In my first year as an undergraduate in Melbourne, the first thing I did after settling in was to buy a bicycle to commute to campus instead of spending a small fortune on tram tickets. Cycling was somewhat troublesome: 10km to the city centre, 10km back. 60 minutes a day. A test of the will, especially when it was cold in the mornings and evenings, or during winter. Most of my cycling route involved cycling on roads in dedicated bike lanes. This was a new experience for me.
I quickly learned the most pleasant routes to take: which had trees for shade; which took me through fragrant parks; which had the gentlest inclines; and which had fewer potholes, tram stops, or traffic lights. Detours occasionally led to (mis)adventures.
One memory still stands out starkly for me. I remember leaving class early one afternoon. A cool breeze was blowing, perfect cycling weather. Halfway home, I pulled up at a red light. Beside me, a blue car with a white top straight out from the 1970s pulled up on my right blasting heavy metal music and bellowing cigarette smoke. From inside the car, four caucasians started shouting at me.
I couldn’t make out what they were saying but it had something to do with me being Asian and living in their country. Something like that.
I ignored them as best I could. When the lights turned green, I pedalled off, relieved to put them behind me. Or so I thought. A few seconds later, with tires screeching, that same blue-white car shoots into the bike lane centimeters ahead of me. I instinctively swerved away and toppled into the kerb. They sped off cheering.
As I picked myself up, the first thought that formed in my mind, strangely enough, was that living, working, or studying in a foreign country can be very educational. This was my first (but not the last) experience of being targeted because I’m Asian. I had heard and read anecdotal stories about such incidents but never imagined that it would happen to me.
It’s not difficult to discriminate a person or a group based on some (in)visible trait: as I see it, all you need is 1) a belief system that rationalises your group’s superiority over others, 2) a bias against another group whose behaviours you neither understand nor approve of, and 3) a worldview that pins the blame for some/all of your perceived troubles on the aforementioned group.
It’s not difficult to discriminate out of hate or fear. It’s not surprising that some people do. What’s truly remarkable is that most people - when encountering someone different from them - are able to put aside their biases/stereotypes and treat the Other as they would like to be treated.
I’ve revisited this memory several times over the years and came to three personal realisations. The first is that this wasn’t personally motivated; I had never met those men before. Instead, to them, I resembled and represented a group of people that they felt antagonised or threatened by - Asians - and I happened to be conveniently within reach for them to act out their hate or fear, maybe both.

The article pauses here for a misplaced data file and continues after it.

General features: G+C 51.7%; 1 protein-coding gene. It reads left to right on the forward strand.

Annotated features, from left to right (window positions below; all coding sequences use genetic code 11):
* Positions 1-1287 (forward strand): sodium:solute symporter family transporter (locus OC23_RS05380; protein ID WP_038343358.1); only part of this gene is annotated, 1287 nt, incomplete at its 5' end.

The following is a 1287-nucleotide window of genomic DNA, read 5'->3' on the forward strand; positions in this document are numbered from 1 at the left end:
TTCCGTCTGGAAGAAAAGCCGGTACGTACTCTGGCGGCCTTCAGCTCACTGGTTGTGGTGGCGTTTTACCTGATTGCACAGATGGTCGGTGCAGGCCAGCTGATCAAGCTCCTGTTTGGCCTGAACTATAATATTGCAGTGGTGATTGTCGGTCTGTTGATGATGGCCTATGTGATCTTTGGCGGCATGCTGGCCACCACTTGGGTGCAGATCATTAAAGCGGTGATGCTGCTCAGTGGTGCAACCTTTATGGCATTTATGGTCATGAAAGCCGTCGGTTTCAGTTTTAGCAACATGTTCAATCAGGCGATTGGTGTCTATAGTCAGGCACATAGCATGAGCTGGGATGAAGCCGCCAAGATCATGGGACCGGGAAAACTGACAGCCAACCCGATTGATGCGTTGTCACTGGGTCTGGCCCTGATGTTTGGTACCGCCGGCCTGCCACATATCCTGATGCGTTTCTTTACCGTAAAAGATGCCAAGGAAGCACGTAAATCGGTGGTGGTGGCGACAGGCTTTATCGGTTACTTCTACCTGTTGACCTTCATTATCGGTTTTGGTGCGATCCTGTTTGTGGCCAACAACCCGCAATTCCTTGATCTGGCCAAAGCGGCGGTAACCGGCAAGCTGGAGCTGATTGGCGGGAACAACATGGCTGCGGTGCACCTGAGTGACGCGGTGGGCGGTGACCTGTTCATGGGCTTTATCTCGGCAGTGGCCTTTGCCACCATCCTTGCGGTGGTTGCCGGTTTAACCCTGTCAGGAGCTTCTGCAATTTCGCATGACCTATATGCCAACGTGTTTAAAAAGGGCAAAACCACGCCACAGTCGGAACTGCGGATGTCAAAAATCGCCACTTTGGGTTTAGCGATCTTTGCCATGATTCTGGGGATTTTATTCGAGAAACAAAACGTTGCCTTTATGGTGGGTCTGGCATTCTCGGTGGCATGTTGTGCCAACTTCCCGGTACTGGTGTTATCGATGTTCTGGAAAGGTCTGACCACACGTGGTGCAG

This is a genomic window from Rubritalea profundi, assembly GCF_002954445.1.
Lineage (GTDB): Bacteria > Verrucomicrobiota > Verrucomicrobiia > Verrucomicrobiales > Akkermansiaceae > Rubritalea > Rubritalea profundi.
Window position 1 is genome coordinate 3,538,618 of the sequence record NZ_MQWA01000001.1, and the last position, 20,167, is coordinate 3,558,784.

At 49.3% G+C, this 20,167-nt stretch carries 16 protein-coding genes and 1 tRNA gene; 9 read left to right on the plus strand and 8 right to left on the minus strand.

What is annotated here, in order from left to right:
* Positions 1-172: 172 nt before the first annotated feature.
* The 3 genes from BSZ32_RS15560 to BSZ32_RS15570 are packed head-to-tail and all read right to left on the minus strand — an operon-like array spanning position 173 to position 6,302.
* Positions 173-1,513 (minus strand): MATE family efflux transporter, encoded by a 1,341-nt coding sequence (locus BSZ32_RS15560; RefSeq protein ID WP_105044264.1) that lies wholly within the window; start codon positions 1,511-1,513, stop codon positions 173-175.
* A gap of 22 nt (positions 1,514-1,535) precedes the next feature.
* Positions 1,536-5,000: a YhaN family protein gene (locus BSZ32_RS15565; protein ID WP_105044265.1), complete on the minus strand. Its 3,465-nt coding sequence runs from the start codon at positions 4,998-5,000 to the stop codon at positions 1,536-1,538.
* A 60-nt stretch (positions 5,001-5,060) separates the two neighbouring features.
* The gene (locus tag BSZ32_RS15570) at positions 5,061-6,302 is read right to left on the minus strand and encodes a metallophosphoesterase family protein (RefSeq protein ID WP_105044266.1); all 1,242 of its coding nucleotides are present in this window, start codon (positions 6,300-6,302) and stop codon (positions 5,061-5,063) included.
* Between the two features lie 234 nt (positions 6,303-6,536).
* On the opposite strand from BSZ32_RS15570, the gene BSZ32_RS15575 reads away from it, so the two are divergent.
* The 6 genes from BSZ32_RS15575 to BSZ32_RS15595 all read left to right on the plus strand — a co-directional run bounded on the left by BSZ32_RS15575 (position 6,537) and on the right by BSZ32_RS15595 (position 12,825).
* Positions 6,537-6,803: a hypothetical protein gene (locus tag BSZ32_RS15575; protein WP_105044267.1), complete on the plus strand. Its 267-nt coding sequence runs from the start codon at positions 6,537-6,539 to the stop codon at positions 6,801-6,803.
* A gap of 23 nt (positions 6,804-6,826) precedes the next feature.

The second is that I couldn’t allow this experience to affect my attitude towards other caucasians or Australians. Most, like my coursemates and hostel mates, are decent folk who would not condone or commit such an attack. Just as it was senseless for those four men to see me as representative of Asians in general, it would be equally senseless for me to see them as representative of all caucasians.
Thirdly, returning from a country where I was in the minority, to Singapore where I’m identified as part of the majority race, I realised that this experience has shaped the way I interpret our brand of discrimination. A lot has been written about empathising with the Other as a way to build stronger communities and societies. It is. But even with the best of intentions, practicing empathy remains an intellectual exercise for many people.
Perhaps, to truly walk in someone else’s shoes and understand their feelings, you would have to actually have a proper conversation with them and acknowledge their experiences; and when you're ready, step out of your world into something akin to theirs. I’m not suggesting that you seek out creative ways to get discriminated against. I mean voluntarily entering into fish-out-of-water situations where you do not enjoy the normal privileges assigned to your position; situations that flip the majority-minority ratio so that you’re no longer comfortably ensconced in whatever majorities you find yourself a part of. I wonder how your views about discrimination and diversity might shift from this encounter.
We're curious about your experiences.
Which majority/minority are you a part of? What do you feel about being identified with them?
Recount a firsthand experience of being discriminated against. How did you respond then? How would you respond now?
Playtests for the Diversity by Default (DBD) expansion pack will run till October. If you would like to participate in a public playtest session, or know of others who are keen to have meaningful conversations about discrimination and diversity, please register here.